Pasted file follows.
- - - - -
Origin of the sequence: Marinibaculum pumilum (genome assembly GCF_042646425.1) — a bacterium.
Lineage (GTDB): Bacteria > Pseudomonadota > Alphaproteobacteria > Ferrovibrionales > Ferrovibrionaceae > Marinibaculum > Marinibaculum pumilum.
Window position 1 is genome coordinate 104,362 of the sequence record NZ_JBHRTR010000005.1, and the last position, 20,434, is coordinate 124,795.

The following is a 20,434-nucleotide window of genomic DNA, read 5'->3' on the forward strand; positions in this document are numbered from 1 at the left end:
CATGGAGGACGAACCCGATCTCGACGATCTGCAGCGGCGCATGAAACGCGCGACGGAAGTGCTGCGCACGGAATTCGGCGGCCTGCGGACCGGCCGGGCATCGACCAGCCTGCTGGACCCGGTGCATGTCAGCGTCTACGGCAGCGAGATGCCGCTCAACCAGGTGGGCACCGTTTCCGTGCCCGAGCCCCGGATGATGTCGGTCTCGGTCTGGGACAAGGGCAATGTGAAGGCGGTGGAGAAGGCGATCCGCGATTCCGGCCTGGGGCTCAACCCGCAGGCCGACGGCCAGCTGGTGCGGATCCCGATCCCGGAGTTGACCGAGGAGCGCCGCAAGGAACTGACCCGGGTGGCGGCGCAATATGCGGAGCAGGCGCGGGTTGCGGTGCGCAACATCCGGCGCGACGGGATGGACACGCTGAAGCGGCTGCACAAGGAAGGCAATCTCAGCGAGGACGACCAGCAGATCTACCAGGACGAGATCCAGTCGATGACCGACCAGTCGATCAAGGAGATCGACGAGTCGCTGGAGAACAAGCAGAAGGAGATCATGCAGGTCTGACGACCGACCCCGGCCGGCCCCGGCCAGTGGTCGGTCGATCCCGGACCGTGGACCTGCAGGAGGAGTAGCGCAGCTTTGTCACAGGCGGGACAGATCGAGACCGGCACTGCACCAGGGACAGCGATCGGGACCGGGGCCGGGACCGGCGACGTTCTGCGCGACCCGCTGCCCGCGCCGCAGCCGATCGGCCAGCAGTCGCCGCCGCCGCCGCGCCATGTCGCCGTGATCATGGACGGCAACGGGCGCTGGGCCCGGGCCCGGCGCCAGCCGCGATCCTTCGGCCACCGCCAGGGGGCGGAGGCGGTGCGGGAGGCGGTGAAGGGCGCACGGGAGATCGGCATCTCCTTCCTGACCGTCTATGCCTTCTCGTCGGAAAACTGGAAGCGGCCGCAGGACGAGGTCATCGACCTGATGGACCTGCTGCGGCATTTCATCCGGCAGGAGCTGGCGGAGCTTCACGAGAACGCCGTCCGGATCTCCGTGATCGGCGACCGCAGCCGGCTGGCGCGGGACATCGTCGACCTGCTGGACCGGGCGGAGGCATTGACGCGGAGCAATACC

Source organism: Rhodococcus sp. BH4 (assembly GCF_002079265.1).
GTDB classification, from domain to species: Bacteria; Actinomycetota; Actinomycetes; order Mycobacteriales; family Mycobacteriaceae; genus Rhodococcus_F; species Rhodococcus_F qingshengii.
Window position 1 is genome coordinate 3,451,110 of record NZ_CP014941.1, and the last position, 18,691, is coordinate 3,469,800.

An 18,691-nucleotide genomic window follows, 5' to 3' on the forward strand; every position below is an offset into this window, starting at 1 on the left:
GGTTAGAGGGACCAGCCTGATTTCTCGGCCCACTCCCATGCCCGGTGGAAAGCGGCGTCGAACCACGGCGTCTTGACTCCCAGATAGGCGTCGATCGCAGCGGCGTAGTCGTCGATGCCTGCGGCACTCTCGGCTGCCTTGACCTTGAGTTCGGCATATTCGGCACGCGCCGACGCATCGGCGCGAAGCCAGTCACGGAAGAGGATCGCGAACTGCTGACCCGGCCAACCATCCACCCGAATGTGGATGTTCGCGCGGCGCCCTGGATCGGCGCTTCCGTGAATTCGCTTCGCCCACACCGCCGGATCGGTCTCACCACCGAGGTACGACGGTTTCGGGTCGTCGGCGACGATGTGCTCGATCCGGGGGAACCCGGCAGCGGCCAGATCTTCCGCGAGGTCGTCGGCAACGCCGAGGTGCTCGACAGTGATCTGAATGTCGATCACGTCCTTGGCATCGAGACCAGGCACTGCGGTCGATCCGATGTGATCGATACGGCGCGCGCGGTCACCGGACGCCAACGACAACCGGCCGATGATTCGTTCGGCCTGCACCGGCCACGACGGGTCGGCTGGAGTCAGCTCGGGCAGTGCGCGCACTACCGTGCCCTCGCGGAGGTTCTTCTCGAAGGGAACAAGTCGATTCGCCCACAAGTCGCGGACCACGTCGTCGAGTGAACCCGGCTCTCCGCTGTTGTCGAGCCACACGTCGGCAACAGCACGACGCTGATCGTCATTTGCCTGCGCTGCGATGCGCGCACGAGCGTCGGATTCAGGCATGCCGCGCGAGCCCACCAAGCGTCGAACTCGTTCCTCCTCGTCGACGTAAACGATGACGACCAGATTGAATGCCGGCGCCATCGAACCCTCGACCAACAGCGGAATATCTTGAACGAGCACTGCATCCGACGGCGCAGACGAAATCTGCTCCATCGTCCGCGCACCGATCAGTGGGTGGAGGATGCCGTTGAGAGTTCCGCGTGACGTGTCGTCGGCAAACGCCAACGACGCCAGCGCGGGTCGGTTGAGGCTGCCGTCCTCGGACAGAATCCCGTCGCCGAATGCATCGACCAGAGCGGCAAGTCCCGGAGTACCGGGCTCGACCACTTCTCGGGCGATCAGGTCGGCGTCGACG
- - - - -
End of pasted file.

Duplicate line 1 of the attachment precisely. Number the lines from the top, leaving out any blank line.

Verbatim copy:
Origin of the sequence: Marinibaculum pumilum (genome assembly GCF_042646425.1) — a bacterium.